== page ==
# Loop backwards using indices in Python?

I am trying to loop from 100 to 0. How do I do this in Python?

`for i in range (100,0)` doesn't work.

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Try `range(100,-1,-1)`, the 3rd argument being the increment to use (documented here).

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you could also use xrange instead of range if you don't need the number list, but this is the correct answer. –  cyborg_ar May 15 '09 at 17:24
Also I need to use this to delete items from the collection, so that's why just wanted the indices. –  Joan Venge May 15 '09 at 17:33
whats the second argument? –  deltanine Jul 13 '12 at 1:34
the second argument is one less than the final value. so if you put -1 then the range stops at 0, if you put -5, the range stops at -4 (for an increment of -1) –  mulllhausen Jul 20 at 14:01

In my opinion, this is the most readable:

``````for i in reversed(xrange(101)):
print i,
``````
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This is better than the accepted answer since it doesn't actually allocate all the numbers in memory (in Python 3 the accepted answer wouldn't either), plus it's more obvious what is happening. –  Blixt Mar 23 '12 at 13:52
Python before 2.6 does allocate all numbers, because reversed has no way to tell the xrange to go backwards... (Since Python 2.6 it calls __reversed__().) –  Robert Siemer Jun 21 '12 at 18:31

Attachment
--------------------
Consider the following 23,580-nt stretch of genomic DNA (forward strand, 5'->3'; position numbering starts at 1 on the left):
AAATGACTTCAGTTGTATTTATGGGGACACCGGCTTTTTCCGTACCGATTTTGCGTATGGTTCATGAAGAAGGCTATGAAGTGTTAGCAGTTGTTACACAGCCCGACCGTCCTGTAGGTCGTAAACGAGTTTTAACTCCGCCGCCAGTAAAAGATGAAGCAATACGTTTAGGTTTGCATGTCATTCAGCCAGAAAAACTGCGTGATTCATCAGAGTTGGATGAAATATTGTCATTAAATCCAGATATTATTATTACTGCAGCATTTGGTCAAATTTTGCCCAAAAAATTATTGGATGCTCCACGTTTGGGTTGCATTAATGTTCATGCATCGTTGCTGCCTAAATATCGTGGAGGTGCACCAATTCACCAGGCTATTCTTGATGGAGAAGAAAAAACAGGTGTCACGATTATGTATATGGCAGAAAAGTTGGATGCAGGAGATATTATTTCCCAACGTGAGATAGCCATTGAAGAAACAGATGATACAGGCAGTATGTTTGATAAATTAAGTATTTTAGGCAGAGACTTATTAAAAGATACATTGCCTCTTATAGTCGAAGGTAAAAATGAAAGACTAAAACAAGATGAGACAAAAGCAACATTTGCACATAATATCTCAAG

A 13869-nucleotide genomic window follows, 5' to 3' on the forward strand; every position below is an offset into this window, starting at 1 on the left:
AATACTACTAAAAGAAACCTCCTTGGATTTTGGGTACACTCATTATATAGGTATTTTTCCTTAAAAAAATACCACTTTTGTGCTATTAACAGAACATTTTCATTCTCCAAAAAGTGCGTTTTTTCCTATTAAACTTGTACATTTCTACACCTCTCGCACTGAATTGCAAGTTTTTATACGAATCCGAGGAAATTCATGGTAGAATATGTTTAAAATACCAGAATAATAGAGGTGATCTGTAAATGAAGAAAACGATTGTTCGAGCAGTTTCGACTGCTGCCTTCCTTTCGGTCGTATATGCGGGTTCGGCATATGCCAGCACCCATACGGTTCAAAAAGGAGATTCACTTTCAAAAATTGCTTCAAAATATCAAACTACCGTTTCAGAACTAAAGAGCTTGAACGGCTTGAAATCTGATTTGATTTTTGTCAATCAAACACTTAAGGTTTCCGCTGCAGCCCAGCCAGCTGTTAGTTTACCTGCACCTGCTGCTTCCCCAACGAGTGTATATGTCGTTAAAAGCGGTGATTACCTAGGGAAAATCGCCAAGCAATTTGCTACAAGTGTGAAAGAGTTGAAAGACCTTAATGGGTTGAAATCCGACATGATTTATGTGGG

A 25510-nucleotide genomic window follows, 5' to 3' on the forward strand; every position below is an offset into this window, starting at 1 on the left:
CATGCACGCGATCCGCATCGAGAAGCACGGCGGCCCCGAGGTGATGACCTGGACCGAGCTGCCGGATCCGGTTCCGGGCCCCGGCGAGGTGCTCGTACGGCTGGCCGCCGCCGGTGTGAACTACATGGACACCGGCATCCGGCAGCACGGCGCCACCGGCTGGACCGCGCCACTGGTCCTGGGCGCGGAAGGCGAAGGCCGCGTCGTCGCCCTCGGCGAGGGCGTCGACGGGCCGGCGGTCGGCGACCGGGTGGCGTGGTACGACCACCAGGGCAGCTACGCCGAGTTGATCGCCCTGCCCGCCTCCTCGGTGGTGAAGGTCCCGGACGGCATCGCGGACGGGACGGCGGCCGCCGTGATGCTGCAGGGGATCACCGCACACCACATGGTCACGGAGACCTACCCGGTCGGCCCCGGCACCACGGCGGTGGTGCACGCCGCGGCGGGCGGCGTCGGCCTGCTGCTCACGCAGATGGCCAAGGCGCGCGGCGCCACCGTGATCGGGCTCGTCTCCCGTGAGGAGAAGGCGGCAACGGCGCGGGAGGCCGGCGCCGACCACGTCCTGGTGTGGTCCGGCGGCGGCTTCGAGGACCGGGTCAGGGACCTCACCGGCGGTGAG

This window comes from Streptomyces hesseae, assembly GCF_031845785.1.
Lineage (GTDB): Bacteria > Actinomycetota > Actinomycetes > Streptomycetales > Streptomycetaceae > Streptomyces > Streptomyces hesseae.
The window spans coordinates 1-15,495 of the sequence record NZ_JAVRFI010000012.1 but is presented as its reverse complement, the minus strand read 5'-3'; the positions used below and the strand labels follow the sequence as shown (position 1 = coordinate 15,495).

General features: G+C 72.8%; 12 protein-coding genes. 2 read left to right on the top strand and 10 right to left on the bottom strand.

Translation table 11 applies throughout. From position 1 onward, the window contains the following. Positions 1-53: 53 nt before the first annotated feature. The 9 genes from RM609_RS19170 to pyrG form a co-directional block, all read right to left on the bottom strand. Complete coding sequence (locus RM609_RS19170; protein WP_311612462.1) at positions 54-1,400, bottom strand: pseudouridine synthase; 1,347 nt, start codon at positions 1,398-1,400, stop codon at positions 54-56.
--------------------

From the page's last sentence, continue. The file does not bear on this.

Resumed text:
@Triptych thanks prefer this solution –  zulucoda Oct 2 '12 at 8:51
I prefer `reversed(xrange(len(list)))` to `xrange(len(list)-1:-1:-1)`; the latter just looks weird with so many `-1`'s. –  musiphil Sep 7 '13 at 1:13
``````for i in range(100, -1, -1)
``````

and some slightly longer (and slower) solution:

``````for i in reversed(range(101))

for i in range(101)[::-1]
``````
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Generally in Python, you can use negative indices to start from the back:

``````numbers = [10, 20, 30, 40, 50]
for i in xrange(len(numbers)):
print numbers[-i - 1]
``````

Result:

``````50
40
30
20
10
``````
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Another solution:

``````z = 10
for x in range (z):
y = z-x
print y
``````

Result:

``````10
9
8
7
6
5
4
3
2
1
``````

Tip: If you are using this method to count back indices in a list, you will want to -1 from the 'y' value, as your list indices will begin at 0.

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`for var in range(10,-1,-1)` works

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I tried this in one of the codeacademy exercises (reversing chars in a string without using reversed nor :: -1)

``````def reverse(text):
chars= []
l = len(text)
last = l-1
for i in range (l):
chars.append(text[last])
last-=1

result= ""
for c in chars:
result += c
return result
print reverse('hola')
``````
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